However, if you’re not comfortable with driving on your own in France, there are a lot of tour companies that will drive you around to the historic D-Day sites. You can take 12-hour day trips from Paris, or local tours starting at Caen and Bayeux. So decide on whichever option works best for you and your itinerary.

A Little Background About This Trip

My visit to Normandy, France, was a part of a 2 1/2 month backpacking trip I took with my friend through Europe.  As I planned our route and the “must-see” stops along the way, I knew that visiting Normandy, France, and the historic D-Day sites was a must for me.  Our visit to Normandy was during the final three weeks of our trip through Europe.  

Before arriving in Normandy, we toured the house where Anne Frank hid in the attic before being captured by the Nazis. We visited Berlin and walked over what was once Hitler’s underground bunker and wandered through the Memorial to the Murdered Jews.  Then we traveled to Krakow, Poland, where we took a day trip to the Auschwitz-Birkenau concentration camps. Finally, we went to Normandy, France, and visited some of the historic D-Day sites.  

It was a journey through World War II history, starting with the atrocities that forced people into hiding and ultimately led to the death of millions of people. Our travels brought us full circle to Normandy, and the history surrounding D-Day, the battles leading up to it, and the battles fought afterward. 

Although the history surrounding D-Day was one of tragedy, it was also one of triumph and hope. I saw the bleakness of death at Auschwitz, which only made my visit to the D-Day sites all the more impactful. The price was high, the sacrifice great, but freedom demands we risk everything or end up with nothing. I am so grateful for those who gave their lives so I could live in freedom.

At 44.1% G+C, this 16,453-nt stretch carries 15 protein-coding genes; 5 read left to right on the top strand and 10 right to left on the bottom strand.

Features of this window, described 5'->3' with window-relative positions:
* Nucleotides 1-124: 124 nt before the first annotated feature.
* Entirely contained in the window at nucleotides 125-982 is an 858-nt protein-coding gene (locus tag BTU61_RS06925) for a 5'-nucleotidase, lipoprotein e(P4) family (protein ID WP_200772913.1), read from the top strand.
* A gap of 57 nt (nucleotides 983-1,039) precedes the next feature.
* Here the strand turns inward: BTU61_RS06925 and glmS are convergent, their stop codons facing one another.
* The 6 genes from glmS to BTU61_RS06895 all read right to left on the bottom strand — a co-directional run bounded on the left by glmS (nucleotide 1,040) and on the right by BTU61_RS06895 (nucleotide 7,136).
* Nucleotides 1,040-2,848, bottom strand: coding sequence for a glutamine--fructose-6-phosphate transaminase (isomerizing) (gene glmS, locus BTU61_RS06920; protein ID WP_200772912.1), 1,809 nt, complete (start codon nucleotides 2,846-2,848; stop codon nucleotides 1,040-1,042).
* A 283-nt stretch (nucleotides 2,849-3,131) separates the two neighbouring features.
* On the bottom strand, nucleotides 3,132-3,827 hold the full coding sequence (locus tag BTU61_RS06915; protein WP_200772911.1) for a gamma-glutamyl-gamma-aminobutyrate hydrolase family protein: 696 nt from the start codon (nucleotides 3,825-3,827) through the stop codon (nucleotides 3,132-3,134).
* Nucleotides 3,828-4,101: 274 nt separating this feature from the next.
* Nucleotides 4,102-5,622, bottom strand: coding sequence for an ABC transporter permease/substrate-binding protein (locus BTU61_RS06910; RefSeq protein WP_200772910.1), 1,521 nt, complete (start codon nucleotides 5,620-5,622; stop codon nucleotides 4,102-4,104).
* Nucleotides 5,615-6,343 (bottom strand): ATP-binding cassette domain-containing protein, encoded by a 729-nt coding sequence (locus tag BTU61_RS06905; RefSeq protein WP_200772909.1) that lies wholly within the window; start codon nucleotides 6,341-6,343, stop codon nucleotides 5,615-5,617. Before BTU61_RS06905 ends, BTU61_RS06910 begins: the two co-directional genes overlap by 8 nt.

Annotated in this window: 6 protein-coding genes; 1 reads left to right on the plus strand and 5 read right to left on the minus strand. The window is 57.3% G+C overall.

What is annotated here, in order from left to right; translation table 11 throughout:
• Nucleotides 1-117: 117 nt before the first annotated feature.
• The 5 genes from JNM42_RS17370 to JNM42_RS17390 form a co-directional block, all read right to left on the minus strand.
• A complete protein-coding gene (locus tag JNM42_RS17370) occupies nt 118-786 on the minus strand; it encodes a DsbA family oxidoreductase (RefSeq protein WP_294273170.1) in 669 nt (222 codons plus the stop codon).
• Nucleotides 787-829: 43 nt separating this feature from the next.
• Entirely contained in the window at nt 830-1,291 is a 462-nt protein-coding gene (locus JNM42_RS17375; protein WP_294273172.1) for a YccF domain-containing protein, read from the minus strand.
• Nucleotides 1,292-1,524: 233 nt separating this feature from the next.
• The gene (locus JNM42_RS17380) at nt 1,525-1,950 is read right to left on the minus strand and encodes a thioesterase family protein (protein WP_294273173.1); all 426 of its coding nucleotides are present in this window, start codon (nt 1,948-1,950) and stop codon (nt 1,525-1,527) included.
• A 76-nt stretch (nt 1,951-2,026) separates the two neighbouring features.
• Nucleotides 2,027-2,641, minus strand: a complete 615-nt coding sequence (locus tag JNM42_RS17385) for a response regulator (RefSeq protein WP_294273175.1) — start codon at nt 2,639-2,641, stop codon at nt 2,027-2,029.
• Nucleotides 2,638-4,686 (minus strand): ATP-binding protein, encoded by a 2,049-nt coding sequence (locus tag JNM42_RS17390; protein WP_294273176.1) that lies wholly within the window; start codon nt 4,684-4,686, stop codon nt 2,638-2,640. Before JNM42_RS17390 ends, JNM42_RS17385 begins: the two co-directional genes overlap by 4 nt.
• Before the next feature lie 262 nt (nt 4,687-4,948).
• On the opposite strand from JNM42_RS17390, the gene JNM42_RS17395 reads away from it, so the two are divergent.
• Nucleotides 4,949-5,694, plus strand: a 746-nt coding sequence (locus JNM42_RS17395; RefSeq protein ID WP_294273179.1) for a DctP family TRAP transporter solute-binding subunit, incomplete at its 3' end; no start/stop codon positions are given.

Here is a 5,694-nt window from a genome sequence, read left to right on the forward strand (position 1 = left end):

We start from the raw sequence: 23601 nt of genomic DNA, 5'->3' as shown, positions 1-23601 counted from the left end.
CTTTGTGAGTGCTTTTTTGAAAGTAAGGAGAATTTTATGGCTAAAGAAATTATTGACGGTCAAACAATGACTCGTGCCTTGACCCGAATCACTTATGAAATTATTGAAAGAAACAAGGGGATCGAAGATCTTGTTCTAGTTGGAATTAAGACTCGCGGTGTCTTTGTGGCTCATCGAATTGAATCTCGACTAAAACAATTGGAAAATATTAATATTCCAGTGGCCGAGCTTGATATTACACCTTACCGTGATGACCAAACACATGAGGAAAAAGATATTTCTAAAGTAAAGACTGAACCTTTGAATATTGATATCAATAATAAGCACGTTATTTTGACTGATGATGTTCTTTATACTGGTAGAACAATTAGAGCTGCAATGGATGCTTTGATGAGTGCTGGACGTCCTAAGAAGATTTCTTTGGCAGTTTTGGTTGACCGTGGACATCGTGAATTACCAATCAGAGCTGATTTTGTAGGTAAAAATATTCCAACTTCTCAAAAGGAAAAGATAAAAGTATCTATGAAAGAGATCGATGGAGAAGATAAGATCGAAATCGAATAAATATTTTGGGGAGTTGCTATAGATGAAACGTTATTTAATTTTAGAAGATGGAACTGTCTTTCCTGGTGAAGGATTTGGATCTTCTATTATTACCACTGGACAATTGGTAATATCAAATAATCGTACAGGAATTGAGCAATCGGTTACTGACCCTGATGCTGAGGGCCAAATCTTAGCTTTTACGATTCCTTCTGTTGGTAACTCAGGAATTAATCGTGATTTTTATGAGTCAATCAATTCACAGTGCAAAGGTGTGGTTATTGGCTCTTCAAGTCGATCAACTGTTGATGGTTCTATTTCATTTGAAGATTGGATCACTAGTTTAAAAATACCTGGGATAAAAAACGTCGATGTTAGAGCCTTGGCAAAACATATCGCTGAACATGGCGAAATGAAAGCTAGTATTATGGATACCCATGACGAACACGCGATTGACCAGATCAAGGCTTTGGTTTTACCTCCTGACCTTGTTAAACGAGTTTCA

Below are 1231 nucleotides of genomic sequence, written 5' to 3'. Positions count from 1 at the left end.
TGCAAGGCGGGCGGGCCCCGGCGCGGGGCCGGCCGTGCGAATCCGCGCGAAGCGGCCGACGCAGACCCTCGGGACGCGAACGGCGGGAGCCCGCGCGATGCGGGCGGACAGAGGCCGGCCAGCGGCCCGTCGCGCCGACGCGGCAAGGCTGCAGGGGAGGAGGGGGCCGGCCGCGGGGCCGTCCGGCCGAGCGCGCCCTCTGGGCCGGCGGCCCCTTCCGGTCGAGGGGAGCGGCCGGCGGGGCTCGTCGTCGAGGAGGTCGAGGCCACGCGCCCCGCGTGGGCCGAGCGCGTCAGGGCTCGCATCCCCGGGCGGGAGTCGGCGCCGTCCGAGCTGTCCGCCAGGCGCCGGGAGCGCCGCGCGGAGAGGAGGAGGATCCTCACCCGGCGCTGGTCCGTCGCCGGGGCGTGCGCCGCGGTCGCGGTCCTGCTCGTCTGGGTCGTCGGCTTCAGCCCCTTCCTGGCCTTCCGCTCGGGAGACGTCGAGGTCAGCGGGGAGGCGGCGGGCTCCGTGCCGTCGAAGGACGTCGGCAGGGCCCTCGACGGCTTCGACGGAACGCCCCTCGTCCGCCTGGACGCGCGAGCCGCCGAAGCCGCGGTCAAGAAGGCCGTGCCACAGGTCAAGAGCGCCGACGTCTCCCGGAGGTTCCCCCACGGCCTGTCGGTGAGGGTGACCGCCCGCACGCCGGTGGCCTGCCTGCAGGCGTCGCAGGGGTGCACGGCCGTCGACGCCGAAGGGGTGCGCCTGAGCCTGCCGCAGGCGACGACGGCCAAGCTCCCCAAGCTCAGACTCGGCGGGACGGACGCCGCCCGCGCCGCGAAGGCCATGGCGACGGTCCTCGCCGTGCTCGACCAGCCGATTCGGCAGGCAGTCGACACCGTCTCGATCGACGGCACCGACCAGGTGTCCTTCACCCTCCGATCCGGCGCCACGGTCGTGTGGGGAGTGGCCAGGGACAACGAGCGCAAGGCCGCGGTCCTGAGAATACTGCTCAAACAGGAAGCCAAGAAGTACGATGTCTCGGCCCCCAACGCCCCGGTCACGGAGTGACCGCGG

A mannequin of a paratrooper hanging from the church steeple in Sainte-Mere-Eglise.
A mannequin of a paratrooper hanging from the church steeple in Sainte-Mere-Eglise.

Site 1: Church of Sainte-Mere-Eglise

We started our day of sightseeing in the town of Sainte-Mère-Église. We arrived a little after 9 a.m. and found that the Airborne Museum didn’t open until 10 a.m. So we wandered over to the Church of Sainte-Mère-Église, where a mannequin of a paratrooper’s body hangs from the church steeple.

John M. Steele

We learned more about the paratrooper represented on the church steeple during our visit to the Airborne Museum. His name was John Steele, and he was a paratrooper with the 82nd Airborne Division. During the drop into Sainte-Mère-Église, one of the houses caught fire, which unfortunately illuminated the night sky, and thus the paratroopers dropping in.